30.06. – 07.07.2012 St. Petersburg – Helsinki
Skipper Peter and Isabelle
Crew: Christoph, René and Anthony
Everyone who has ever been on a cruise knows the importance of the mood on board to the pleasure of his crew. After we dumped our luggage on the boat, Christoph, René and I go shopping, while Anthony, together with Peter, our skipper, takes over the boat. Instead of a supermarket we found a small shop near the metro station of the Krestovsky Marina – oh dear, of course, customers do not serve themselves, and the people of St. Petersburg do
not all speak a foreign language …
The shop is small and divided in two, but with appropriate patience you can muster almost everything you need. The woman behind the counter has a friendly smile, luckily she speaks and understands English, we are most anxious to get the large bottles of mineral water. Then she hands us on to the next staff in the next room.
idea, but if we are already in Russia …”Russian”, and she puts a bottle on the counter. “We need two” and stretch out on two fingers, so just one more thing. We need milk. “Which one? Finnish or Russian?”
Oh, yes, of course, then stop again Russian milk. “Russian milk no good, suomi milk better”, adds the seller. Then we’ll take Finnish milk. What is not good about the Russian milk? Does she want to treat as tourists and sell us the best products, or just raid our wallets? The Russian sausages, which we did in fact try later in a soup are, in fact, a little weird, with red plastic skins, and accordingly taste rather strange.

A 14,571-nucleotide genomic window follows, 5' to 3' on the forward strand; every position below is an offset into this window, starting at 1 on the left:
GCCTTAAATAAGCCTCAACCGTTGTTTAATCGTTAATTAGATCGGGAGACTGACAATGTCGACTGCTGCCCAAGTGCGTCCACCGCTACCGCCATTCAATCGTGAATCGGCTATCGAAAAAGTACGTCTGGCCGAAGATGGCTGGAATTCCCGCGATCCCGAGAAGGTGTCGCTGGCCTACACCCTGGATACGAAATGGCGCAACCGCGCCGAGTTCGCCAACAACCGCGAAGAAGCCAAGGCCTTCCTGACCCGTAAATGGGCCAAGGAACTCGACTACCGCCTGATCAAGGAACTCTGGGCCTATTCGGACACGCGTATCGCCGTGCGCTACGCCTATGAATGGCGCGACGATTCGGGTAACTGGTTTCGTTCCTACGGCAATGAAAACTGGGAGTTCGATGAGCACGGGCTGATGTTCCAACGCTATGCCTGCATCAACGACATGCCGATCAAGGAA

René is armed with a small Russian dictionary, and each time it is used, the phrasing doesn’t go quite right. We are looking for preserves and pickles, for sandwiches or cold cuts. René tried it with “огурец”. The seller shows the round the room and says “other side”, there among the fresh vegetables are cucumbers. We then show her on the shelf and say “no, this.” “Oh, маринованный огурчик”. Apparently we had used the wrong word, and let the matter rest. Everyone seems to prefer English. “Which one?” “The big jar, please”.
After water, yogurt, cheese, meats and salami, fruit cocktail stuff, vegetables, salad – only cucumbers and tomatoes – we get onto wine and beer. The beer is in the fridge. “Which kind?” Asks the friendly server who had greeted us at the beginning. We look at her blankly. “Russian or Finnish beer?” This time we do not give up and want Russian beer. “Bottle or can?” We have a discussion about whether bottles or cans are better onboard. “Cans, please”. The seller takes 6 different cans from the fridge and lined up on the counter. “Which
one?” No idea … one is dark beer and already ruled out. Since we will be way on the Baltic, we choose the brand BALTIKA.
“Anything else?” We still need paper towels, how do you say that well in English? In adversity, we just ask for toilet paper. “Which one? This one, this one or this one?” We take the toilet paper on the far right, which turns out later to be household paper …
A backpack, two paper bags and some cardboard boxes and our goods are transported by taxi to the marina. The trip should have cost 400 rubles, then the driver asked for 500 rubles for the distance that you can
cover in 10 minutes on foot. The next day, we pay 500 rubles for the taxi to us all the way from the marina to the Mariinsky Theatre in the centre of town!
Without muesli (there isn’t any in Russia) and jam (I forgot it) we are off at about 4 clock in the morning going towards Kronstadt and into the channel. 12 hours to Vyborg, our only other Russian port. The outbound
clearance the next day takes almost 2 hours to complete, the officials are friendly and conscientious, they come with his laptop on board, passports and visas are examined and checked, the boat’s papers too. It’s raining as we set out, the weather is improving gradually and after 7 hours we put in on Santio with sunshine, a small island with Finnish border post where we toast and are relieved that everything went well.
Reported by Isabelle